Archive for the ‘ Spain ’ Category

Vecordia 2009 Ribera del Duero Roble

I am super amped to have the second bottle from my recent buying spree be something actually worth writing about.  I don’t normally go for bottles with a kitsch label like this, but the price was right and something about it told me to buy it. Possibly it was the lack of a back label with a panty-dropping description of how the oak and tannins were going to rock my world and that my mouth would explode with toasty peppermint and chocolate and gumdrop apple beans. I don’t know what that is supposed to mean, but I’m going to roll with it. So yeah. None of that. No real description of how it is supposed to taste.

Sexy little Tempernillo

The first thing you’ll notice about this wine is the violet color around the edges, and the luscious deep red of the body. Right away I was pretty stoked to suck on this wine.  Without letting the wine sit for too long, I gave the wine a thorough sniff, which revealed some tart and spicy notes.  There is a lot more structure to the nose of this than the Sangiovese from earlier this week. The initial nose is a little hot, as well.

So, let’s take a minute to discuss this Vecordia.  This is a Tempernillo grape aged in oak. The “Roble” on the bottle is Spanish for “Oak”.  The term Roble is also used to indicate that the wine has not been left to age in the oak for long enough to attain the “Crianza” label, or minimum 6 month oak aging (with 18 month bottle aging). Ribera del Duero, a DO region in northern Spain, is known for producing some excellent Tempernillo wines. Notable wineries include Vega Sicilia, Emilio Moro, and Cepa 21. The terroir consists mainly of silt and clay sand, layered with chalk, marl — a lime-rich mud — and limestone.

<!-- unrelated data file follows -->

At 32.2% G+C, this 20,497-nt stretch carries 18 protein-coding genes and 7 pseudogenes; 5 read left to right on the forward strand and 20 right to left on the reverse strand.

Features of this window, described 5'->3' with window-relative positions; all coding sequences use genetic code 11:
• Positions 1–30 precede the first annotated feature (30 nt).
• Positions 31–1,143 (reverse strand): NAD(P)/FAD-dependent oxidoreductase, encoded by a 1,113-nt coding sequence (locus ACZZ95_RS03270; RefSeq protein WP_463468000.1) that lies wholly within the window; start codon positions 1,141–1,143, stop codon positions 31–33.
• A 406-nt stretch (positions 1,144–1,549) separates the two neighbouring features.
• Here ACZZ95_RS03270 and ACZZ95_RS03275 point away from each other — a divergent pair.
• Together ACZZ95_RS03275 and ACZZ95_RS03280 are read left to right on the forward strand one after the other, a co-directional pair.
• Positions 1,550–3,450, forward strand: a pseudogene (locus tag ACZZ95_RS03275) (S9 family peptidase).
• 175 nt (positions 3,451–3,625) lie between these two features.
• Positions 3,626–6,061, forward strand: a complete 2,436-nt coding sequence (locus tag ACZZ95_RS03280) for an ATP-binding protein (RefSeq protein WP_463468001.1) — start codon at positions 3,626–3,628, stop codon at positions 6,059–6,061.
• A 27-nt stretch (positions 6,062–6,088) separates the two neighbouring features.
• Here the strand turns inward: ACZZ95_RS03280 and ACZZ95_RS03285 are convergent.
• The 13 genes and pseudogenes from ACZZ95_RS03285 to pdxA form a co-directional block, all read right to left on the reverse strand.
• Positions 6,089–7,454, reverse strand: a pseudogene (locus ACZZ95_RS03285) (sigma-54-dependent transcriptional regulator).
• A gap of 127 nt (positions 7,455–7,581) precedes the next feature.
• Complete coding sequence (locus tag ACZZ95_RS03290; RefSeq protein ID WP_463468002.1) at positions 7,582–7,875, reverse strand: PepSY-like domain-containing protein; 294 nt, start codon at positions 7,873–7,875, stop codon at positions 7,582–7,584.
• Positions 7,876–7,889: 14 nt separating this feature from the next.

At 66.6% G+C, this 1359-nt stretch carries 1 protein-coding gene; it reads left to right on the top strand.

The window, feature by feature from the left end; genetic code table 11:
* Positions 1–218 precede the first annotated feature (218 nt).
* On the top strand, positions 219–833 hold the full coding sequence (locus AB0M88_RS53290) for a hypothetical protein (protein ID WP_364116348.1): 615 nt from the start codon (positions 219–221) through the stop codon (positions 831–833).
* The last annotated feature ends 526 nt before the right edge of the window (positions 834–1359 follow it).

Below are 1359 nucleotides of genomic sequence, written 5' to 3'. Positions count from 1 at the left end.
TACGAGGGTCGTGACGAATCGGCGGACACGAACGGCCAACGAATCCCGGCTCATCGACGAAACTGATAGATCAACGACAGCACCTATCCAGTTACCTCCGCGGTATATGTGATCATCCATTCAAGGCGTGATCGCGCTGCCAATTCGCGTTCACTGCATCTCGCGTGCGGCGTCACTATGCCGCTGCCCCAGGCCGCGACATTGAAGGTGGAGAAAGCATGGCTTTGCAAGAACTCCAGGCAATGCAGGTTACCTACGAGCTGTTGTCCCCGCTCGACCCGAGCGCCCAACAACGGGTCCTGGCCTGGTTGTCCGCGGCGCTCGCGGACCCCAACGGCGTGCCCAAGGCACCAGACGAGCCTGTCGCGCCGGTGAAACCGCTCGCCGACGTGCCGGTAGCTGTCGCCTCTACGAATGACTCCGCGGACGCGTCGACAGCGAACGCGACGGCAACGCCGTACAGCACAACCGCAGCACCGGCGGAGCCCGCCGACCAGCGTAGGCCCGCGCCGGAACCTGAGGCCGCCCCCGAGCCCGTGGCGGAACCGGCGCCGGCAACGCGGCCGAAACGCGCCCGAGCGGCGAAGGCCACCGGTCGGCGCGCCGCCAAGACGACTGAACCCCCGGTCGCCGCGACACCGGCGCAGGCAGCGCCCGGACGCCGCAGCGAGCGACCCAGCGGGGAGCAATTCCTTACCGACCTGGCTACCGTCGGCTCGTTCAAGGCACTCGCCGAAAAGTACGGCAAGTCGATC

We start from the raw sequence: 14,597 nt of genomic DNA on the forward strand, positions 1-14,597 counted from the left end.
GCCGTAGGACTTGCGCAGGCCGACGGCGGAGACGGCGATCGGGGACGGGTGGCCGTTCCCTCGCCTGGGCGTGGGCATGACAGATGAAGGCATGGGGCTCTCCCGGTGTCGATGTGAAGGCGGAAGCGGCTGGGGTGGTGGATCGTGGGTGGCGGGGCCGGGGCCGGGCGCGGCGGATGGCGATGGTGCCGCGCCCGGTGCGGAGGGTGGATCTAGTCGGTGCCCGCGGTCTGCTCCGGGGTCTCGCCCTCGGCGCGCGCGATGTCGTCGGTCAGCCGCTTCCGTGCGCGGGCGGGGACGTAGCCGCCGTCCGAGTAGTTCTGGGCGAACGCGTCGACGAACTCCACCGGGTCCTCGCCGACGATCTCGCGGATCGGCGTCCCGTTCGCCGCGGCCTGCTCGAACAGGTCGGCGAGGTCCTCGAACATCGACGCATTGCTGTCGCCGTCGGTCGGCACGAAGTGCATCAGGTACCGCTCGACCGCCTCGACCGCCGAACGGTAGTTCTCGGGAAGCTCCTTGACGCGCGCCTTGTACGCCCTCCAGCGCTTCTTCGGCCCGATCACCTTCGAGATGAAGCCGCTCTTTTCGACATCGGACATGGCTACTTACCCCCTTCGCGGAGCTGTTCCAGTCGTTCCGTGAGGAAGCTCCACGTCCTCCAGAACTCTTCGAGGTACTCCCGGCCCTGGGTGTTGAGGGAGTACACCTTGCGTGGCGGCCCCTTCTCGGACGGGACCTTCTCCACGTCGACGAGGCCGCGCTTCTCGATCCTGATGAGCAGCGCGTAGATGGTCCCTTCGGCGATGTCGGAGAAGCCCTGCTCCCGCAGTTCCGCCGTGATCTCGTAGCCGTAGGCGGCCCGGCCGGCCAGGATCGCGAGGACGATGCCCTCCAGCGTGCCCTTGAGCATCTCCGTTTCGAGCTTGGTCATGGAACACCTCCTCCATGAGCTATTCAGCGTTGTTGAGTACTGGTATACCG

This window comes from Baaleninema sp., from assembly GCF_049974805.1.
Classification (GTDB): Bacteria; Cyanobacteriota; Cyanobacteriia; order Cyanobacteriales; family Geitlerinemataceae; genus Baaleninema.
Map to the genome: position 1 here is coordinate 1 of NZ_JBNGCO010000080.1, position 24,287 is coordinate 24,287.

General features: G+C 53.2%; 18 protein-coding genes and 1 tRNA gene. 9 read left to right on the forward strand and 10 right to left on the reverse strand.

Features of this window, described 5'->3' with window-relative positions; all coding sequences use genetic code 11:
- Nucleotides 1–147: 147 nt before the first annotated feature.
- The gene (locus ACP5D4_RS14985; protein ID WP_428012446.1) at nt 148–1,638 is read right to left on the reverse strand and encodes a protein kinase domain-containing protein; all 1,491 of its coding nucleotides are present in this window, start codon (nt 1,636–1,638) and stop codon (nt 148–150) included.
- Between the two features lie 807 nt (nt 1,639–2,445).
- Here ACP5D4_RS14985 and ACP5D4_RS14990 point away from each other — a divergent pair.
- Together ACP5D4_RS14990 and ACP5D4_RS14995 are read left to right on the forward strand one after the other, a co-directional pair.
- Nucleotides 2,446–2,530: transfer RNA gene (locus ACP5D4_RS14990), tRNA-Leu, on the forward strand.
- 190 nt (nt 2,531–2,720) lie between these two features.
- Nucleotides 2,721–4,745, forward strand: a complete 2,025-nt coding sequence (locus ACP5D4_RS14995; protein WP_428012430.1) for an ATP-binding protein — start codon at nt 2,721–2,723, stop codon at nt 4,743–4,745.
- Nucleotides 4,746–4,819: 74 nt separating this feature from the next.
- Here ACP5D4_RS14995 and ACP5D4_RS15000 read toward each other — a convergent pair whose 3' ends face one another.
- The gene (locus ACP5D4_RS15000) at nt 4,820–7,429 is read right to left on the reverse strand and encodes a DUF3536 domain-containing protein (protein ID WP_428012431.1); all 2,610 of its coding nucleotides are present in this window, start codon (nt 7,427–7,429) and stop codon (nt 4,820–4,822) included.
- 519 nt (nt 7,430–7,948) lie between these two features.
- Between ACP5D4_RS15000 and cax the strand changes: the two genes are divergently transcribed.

Boom. Now that you skipped that paragraph, I’m ready to taste this bad boy. Swish, swirl, aerate… And we have a winner! The tannic structure is good, even without letting the wine breathe (though I recommend you do let it breathe for about 10 minutes). These initial notes are tart blueberry, spice, and pepper. This wine is definitely medium-bodied with a great mouthfeel. The finish was lingering and tannic with a bit of fruit.

After it spent some time opening up, the harsh initial nose disappeared to leave a thick, sweet cherry smell (NOT overwhelming).  This note rang true in the taste, as well, with currant and blackberry coming through to accompany the sweet cherry.

I really liked this wine. Overall it’s well-structured and has the proper mixture of sweet red fruits and tannin-y goodness. I’d give it a solid 88-89.

Extra reading:

Interpreting the Spanish Wine Label

 Wikipedia entry on Ribera del Duero

One Rioja to Rule Them All

Well folks, it’s that time again.

It’s September, and Burritt’s is having its annual wine sale which means there are scores of great wines to be had and prices that even lowly college students with meager living accommodations can afford. This month’s wine to be?

The gold standard Rioja this side of the atlantic.

2007 Muga Rioja

Tempranillo and Garnacha have never been so good.